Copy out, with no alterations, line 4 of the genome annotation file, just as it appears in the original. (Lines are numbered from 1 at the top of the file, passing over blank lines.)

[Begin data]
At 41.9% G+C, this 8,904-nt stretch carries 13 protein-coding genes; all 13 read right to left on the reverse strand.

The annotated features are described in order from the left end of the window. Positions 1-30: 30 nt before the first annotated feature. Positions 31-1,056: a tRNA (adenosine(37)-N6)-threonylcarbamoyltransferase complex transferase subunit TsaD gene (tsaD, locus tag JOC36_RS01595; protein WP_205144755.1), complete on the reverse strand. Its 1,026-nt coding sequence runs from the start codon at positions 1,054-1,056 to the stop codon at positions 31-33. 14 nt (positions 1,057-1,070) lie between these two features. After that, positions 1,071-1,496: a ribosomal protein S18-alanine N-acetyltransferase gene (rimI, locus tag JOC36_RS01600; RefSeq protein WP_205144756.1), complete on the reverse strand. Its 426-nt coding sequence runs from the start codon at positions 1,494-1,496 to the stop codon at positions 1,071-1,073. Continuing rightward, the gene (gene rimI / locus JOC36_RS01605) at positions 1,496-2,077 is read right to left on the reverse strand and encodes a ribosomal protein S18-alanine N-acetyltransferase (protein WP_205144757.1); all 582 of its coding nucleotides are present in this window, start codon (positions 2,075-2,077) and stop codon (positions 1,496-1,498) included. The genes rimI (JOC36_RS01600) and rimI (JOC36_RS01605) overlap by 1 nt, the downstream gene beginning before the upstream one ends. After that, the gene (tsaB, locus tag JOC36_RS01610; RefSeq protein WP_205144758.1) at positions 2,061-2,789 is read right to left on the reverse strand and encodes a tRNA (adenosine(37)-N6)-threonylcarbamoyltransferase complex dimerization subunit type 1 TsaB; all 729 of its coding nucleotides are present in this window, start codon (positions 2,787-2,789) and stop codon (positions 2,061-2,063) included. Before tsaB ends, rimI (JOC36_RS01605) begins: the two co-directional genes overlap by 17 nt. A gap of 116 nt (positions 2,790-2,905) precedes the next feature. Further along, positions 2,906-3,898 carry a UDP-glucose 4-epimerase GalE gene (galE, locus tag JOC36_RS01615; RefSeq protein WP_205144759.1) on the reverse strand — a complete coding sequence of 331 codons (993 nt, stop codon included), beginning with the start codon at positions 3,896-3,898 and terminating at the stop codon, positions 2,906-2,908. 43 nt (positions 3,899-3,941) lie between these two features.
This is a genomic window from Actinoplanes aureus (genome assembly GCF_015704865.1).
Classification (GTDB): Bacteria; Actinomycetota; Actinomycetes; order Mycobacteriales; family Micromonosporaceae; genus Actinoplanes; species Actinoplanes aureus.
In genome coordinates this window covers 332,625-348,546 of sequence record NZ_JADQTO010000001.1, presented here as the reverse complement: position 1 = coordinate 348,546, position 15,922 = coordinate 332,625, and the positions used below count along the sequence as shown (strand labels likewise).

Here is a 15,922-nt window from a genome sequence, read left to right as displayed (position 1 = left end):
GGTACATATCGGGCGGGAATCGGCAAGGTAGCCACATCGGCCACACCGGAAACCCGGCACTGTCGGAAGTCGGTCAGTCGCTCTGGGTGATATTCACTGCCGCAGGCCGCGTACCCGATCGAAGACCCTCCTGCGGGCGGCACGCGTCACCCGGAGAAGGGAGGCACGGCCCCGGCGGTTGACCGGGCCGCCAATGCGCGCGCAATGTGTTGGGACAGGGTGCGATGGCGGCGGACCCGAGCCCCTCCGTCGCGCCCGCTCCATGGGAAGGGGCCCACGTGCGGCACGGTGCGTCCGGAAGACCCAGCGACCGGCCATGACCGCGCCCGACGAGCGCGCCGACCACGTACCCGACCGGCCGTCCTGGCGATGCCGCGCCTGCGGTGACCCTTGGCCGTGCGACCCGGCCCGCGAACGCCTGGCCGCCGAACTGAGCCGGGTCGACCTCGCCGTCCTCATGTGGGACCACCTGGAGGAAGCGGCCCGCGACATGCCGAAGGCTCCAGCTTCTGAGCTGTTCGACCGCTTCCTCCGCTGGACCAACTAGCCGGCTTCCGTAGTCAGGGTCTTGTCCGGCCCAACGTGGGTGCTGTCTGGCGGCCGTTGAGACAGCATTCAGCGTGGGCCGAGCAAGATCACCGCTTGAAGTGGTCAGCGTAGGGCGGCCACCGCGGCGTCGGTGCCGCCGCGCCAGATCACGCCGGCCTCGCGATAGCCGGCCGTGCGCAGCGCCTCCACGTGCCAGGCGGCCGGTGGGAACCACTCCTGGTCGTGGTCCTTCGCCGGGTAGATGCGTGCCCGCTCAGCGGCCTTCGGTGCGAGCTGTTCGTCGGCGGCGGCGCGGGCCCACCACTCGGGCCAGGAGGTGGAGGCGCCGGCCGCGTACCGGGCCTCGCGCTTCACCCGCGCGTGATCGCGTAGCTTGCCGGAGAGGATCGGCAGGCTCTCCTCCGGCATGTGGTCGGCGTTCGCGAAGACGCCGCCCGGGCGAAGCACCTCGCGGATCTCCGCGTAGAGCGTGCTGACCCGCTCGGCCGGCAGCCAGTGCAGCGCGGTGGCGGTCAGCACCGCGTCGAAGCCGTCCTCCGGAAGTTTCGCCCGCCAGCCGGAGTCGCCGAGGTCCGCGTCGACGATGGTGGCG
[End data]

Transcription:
Classification (GTDB): Bacteria; Actinomycetota; Actinomycetes; order Mycobacteriales; family Micromonosporaceae; genus Actinoplanes; species Actinoplanes aureus.